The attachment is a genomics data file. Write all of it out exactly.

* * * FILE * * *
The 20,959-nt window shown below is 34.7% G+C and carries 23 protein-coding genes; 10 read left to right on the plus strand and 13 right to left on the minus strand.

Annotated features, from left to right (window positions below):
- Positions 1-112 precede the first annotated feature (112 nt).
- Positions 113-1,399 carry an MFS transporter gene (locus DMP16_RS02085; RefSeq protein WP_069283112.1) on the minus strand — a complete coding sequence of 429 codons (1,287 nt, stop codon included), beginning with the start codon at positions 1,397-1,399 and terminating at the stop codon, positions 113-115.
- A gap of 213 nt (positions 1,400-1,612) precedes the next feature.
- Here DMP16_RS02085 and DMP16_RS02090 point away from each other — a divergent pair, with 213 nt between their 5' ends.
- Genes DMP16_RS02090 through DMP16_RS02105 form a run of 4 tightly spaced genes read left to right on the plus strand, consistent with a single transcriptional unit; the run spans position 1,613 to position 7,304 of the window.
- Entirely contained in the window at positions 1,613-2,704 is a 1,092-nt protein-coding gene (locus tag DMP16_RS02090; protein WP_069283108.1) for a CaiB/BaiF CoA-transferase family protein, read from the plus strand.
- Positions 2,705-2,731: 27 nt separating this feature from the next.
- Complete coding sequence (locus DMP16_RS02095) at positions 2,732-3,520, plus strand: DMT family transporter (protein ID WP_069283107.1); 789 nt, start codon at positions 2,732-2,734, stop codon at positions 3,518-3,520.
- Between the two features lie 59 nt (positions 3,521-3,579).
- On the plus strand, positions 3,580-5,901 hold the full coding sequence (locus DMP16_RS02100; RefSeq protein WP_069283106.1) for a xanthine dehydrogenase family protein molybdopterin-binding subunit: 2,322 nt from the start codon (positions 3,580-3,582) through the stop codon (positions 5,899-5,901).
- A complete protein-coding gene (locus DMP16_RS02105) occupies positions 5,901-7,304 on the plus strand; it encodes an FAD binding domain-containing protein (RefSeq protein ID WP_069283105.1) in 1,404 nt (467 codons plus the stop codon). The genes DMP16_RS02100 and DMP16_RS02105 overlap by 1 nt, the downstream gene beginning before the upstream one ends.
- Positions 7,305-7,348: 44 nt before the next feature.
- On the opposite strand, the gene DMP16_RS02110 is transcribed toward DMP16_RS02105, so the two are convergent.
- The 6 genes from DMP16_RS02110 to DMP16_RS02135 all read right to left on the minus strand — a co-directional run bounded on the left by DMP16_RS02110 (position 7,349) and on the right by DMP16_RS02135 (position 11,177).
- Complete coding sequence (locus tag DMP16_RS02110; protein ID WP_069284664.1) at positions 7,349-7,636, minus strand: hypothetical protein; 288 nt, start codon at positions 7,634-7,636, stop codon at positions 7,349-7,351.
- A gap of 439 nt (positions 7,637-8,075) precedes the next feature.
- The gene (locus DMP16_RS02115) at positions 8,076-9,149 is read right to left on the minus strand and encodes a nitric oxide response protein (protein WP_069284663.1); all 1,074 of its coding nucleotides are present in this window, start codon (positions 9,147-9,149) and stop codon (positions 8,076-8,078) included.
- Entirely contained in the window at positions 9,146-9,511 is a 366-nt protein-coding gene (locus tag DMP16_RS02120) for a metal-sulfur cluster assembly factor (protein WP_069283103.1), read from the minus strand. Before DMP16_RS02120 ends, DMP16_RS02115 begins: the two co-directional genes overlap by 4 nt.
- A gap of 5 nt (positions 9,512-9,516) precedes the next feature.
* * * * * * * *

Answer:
The 20,959-nt window shown below is 34.7% G+C and carries 23 protein-coding genes; 10 read left to right on the plus strand and 13 right to left on the minus strand.

Annotated features, from left to right (window positions below):
- Positions 1-112 precede the first annotated feature (112 nt).
- Positions 113-1,399 carry an MFS transporter gene (locus DMP16_RS02085; RefSeq protein WP_069283112.1) on the minus strand — a complete coding sequence of 429 codons (1,287 nt, stop codon included), beginning with the start codon at positions 1,397-1,399 and terminating at the stop codon, positions 113-115.
- A gap of 213 nt (positions 1,400-1,612) precedes the next feature.
- Here DMP16_RS02085 and DMP16_RS02090 point away from each other — a divergent pair, with 213 nt between their 5' ends.
- Genes DMP16_RS02090 through DMP16_RS02105 form a run of 4 tightly spaced genes read left to right on the plus strand, consistent with a single transcriptional unit; the run spans position 1,613 to position 7,304 of the window.
- Entirely contained in the window at positions 1,613-2,704 is a 1,092-nt protein-coding gene (locus tag DMP16_RS02090; protein WP_069283108.1) for a CaiB/BaiF CoA-transferase family protein, read from the plus strand.
- Positions 2,705-2,731: 27 nt separating this feature from the next.
- Complete coding sequence (locus DMP16_RS02095) at positions 2,732-3,520, plus strand: DMT family transporter (protein ID WP_069283107.1); 789 nt, start codon at positions 2,732-2,734, stop codon at positions 3,518-3,520.
- Between the two features lie 59 nt (positions 3,521-3,579).
- On the plus strand, positions 3,580-5,901 hold the full coding sequence (locus DMP16_RS02100; RefSeq protein WP_069283106.1) for a xanthine dehydrogenase family protein molybdopterin-binding subunit: 2,322 nt from the start codon (positions 3,580-3,582) through the stop codon (positions 5,899-5,901).
- A complete protein-coding gene (locus DMP16_RS02105) occupies positions 5,901-7,304 on the plus strand; it encodes an FAD binding domain-containing protein (RefSeq protein ID WP_069283105.1) in 1,404 nt (467 codons plus the stop codon). The genes DMP16_RS02100 and DMP16_RS02105 overlap by 1 nt, the downstream gene beginning before the upstream one ends.
- Positions 7,305-7,348: 44 nt before the next feature.
- On the opposite strand, the gene DMP16_RS02110 is transcribed toward DMP16_RS02105, so the two are convergent.
- The 6 genes from DMP16_RS02110 to DMP16_RS02135 all read right to left on the minus strand — a co-directional run bounded on the left by DMP16_RS02110 (position 7,349) and on the right by DMP16_RS02135 (position 11,177).
- Complete coding sequence (locus tag DMP16_RS02110; protein ID WP_069284664.1) at positions 7,349-7,636, minus strand: hypothetical protein; 288 nt, start codon at positions 7,634-7,636, stop codon at positions 7,349-7,351.
- A gap of 439 nt (positions 7,637-8,075) precedes the next feature.
- The gene (locus DMP16_RS02115) at positions 8,076-9,149 is read right to left on the minus strand and encodes a nitric oxide response protein (protein WP_069284663.1); all 1,074 of its coding nucleotides are present in this window, start codon (positions 9,147-9,149) and stop codon (positions 8,076-8,078) included.
- Entirely contained in the window at positions 9,146-9,511 is a 366-nt protein-coding gene (locus tag DMP16_RS02120) for a metal-sulfur cluster assembly factor (protein WP_069283103.1), read from the minus strand. Before DMP16_RS02120 ends, DMP16_RS02115 begins: the two co-directional genes overlap by 4 nt.
- A gap of 5 nt (positions 9,512-9,516) precedes the next feature.